Meccaniche Veneziane pays homage to the glorious memory of extraordinary men who, aware of the imminent danger’s entity, with noble abnegation didn’t give up on defending the submarine Nereide, unhesitatingly sacrificing themselves for their country.
The Jugoslav salvage ship Splasilach stopped at 250 meters from the coast, gently sliding on the sea’s bleak surface. That day, the waves were saturated with blue and were elegantly overlapping each other, allowing the crew to peer through the rippling lather, searching for a blurred shadow in the deep. The divers plunged into the water on alternate shifts, eight per time, flanked by the TV’s cameras that had arrived with trepidation to document the historic event. They nimbly swam to the seabed, 37 meters below, opposing the impetuous current to unveil secrets that had been kept under a layer of obscurity for too long. Once they had reached their destination, for a moment, the scene seemed to crystalize. The divers’ figures were suspended in the Adriatic’s cold embrace, surrounded by the motionless enchantment of a bewitching underwater frame, their profiles were gracefully dancing in that forgotten corner of Mediterranean Sea. Under them was silently laying Nereide, abandoned on the sea floor’s deserted desolation.
Even though 57 years had passed, the submarine seemed to be in relatively good conditions. Perhaps the waves, with due regard for its tragic story, had renounced to rage on its defenseless body. Despite the absence of the first shell and the wooly glaze hiding the underlying metal, the submarine was unbelievably well-preserved. While drilling it, a dense column of bubbles rose from the Nereide, as if it had miraculously started to breathe again. It looked like the war hero had simply dozed off, waiting to be enlisted for a new mission. After the conclusion of the operations with the blow torch, the submarine was carefully lifted, and finally returned to the surface. After more than half a century of solitary captivity, the submarine gloriously reappeared like a legendary creature, boldly re-emerging from the obscure abysses of a lost world, celebrated by a nostalgic breeze.
Just five months before, in January, the Jugoslav government had decided to indulge the Italian Foreign Office’s insistent requirement to recover the submarine that sank in Pelagosa on 5th August 1915 and then exhume the corpses and give them a dignified burial. The Nereide, mysterious crypt, had lived paramount adventures before facing its inexorable destiny.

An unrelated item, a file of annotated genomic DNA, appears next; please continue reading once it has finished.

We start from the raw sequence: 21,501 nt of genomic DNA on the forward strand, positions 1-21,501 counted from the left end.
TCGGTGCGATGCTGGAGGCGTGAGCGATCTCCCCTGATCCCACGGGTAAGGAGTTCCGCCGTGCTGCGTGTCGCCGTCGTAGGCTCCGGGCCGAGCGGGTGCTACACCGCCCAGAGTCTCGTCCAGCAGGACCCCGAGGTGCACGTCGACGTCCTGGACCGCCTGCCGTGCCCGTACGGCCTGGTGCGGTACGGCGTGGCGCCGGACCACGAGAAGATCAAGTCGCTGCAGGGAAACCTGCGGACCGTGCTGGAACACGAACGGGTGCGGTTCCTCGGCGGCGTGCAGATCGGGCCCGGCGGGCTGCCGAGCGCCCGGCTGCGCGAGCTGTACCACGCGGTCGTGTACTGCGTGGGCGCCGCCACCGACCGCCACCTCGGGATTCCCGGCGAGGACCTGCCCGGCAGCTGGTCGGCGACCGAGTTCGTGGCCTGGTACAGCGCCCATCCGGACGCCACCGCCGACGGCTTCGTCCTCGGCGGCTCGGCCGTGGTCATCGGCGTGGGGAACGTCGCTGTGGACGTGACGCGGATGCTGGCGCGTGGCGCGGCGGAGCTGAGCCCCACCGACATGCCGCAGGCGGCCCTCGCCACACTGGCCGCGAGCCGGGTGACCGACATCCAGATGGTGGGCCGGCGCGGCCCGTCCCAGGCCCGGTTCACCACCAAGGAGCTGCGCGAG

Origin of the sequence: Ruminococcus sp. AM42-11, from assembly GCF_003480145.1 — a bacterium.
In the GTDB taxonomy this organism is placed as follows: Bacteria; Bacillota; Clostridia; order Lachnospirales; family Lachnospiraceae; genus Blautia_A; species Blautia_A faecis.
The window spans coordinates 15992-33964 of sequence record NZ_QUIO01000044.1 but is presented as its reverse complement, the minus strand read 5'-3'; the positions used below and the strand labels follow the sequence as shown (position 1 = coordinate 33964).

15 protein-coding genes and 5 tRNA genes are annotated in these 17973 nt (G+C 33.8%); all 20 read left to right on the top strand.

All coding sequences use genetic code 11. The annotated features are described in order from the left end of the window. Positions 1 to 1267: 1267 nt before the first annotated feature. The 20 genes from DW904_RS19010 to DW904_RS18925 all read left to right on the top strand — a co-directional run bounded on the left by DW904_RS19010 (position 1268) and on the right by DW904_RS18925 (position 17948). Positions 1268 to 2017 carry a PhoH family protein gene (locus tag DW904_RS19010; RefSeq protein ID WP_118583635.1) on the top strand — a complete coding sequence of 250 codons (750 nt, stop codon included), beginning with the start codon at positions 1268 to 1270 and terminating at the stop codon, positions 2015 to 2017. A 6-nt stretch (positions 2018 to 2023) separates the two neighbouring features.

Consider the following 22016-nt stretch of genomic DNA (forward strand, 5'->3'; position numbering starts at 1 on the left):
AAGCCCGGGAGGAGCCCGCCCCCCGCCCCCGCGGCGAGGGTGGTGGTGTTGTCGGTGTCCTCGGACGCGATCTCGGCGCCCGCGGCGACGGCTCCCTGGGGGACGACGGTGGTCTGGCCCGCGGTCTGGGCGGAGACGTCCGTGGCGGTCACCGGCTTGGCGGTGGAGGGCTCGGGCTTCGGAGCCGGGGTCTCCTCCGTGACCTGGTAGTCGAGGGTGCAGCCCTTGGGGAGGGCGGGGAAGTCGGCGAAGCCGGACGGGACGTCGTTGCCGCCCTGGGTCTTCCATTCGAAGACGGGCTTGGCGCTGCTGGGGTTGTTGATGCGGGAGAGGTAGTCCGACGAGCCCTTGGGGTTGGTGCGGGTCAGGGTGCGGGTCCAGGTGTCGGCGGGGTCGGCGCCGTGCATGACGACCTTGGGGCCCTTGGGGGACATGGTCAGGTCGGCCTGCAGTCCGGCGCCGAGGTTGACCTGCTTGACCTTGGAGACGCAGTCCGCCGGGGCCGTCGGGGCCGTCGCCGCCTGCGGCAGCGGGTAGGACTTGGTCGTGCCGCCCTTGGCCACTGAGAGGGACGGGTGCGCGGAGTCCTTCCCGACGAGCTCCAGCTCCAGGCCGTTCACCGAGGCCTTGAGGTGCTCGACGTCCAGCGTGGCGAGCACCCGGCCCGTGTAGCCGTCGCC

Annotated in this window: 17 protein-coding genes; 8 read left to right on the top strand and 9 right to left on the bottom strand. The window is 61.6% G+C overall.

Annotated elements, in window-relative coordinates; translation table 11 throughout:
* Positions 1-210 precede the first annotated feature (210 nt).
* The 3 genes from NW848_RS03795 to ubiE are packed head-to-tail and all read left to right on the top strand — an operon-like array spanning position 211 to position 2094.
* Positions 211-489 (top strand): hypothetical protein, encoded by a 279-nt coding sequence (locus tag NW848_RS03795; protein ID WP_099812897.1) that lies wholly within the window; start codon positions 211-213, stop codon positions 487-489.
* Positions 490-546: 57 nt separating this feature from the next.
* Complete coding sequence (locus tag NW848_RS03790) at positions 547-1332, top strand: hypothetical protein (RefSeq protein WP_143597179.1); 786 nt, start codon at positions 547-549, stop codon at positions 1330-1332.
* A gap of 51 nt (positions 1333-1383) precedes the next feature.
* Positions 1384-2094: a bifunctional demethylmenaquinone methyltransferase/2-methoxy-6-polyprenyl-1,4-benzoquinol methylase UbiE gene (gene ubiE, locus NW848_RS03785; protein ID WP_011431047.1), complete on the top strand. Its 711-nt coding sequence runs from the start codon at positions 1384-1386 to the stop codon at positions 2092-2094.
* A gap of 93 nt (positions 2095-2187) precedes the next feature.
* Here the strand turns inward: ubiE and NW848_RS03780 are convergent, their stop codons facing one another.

Commissioned to engineer De Bernardis and built in 1911-1913 at the Arsenal in Venice, it was the first Italian submarine to be charged with a mission during World War I. Nereide vaunted extraordinary proportions and unmatched peculiarities: it was 134 feet and 4 inches long and could reach a maximum of 13.2 knots when surfaced and 8 knots when submerged. After Italy joined the war, its armed forces occupied the island of Pelagosa in the central Adriatic. Unfortunately, on 5th August 1915, Nereide was on the surface, moored under a cliff in the island’s harbor. When the Austro-Hungarian submarine U-5, sent by the rival navy, surfaced just offshore, Nereide’s commanding officer, Carlo del Greco, cut off the lines and maneuvered to get a shot at the U-5. Nereide launched a torpedo at the enemy submarine but it missed, forcing del Greco to order his boat to submerge. Taking advantage of the propitious moment, U-5 lined up a shot and launched a single torpedo at the slowly submerging target immediately striking it and sending it to the bottom together with its courageous hands and its valiant captain, later awarded Gold Medal of Military Valour.
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